Health Geography is a sub-discipline in the field of Geography which deals with the impact of spatial features on health and the interaction of people with their environment, resulting in health related outcomes. It encompasses the role of a particular place’s geography in the wellbeing of those who reside there [9]. New and emerging infectious diseases are one of the best examples to give in emphasising the role of a place and its geographic location in determining health and disease related outcomes [10]. This narrative review will outline the relevance of health geography in framing effective public health policy, and scope for the future.

Health geography: Implications in public health

It is well established that sound epidemiological data forms the basis of framing public health policy. Health Geography is also closely related to epidemiology. While the tenets of the latter are founded on the biomedical concept, the former focuses more on the spatial relations such as the population’s susceptibility to a disease based on the area and its challenges. Research in the field of health geography traverses the entire spectrum of healthcare of a particular region. It’s concerned with the origin and propagation of disease on one hand and planning for health services, their availability and accessibility on the other hand [4].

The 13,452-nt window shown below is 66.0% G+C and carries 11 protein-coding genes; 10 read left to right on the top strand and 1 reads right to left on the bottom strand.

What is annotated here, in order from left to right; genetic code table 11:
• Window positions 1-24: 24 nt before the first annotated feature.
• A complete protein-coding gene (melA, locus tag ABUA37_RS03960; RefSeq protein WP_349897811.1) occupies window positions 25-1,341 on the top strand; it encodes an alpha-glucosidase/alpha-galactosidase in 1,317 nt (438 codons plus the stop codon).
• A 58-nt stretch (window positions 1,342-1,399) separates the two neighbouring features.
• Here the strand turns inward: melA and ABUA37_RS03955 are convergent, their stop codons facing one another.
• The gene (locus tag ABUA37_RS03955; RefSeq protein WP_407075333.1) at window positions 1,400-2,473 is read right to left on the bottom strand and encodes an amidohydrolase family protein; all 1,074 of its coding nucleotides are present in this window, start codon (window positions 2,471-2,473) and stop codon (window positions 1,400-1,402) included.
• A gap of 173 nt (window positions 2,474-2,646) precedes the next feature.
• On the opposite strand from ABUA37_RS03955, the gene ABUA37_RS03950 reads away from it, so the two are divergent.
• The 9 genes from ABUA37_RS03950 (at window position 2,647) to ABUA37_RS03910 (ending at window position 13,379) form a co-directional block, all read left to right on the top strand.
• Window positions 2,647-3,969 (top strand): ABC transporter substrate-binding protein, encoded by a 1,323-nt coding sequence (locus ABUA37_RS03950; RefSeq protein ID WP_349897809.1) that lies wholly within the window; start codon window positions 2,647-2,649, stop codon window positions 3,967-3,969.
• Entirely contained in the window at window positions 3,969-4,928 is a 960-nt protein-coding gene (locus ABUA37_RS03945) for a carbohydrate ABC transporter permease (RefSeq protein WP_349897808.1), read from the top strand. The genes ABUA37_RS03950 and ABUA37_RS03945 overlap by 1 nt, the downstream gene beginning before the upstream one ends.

The importance of place in health and disease is historically established. A treatise by Hippocrates titled Air, Water and Places bears testimony to this fact [11]. When exploring the research themes of Health Geography, one can understand how closely they are related to Public Health. Research specific to Health Geography and the themes emerging from it have evolved over time. The intricate relationship of this discipline with Pubic Health becomes quite apparent when the research themes within health geography are explored. Jones and Moon highlighted four main types of research procedures in health involving ‘places’. The simplest is comparison of health or health related outcomes across townships. The second category includes assessment of internal variations in one particular location or place. The third type is a migration study that is comparison of indigenous populations to those who have migrated there and learn the effect of place on health. The last type includes national surveys to determine variations within a nation and factors leading to the variations [12].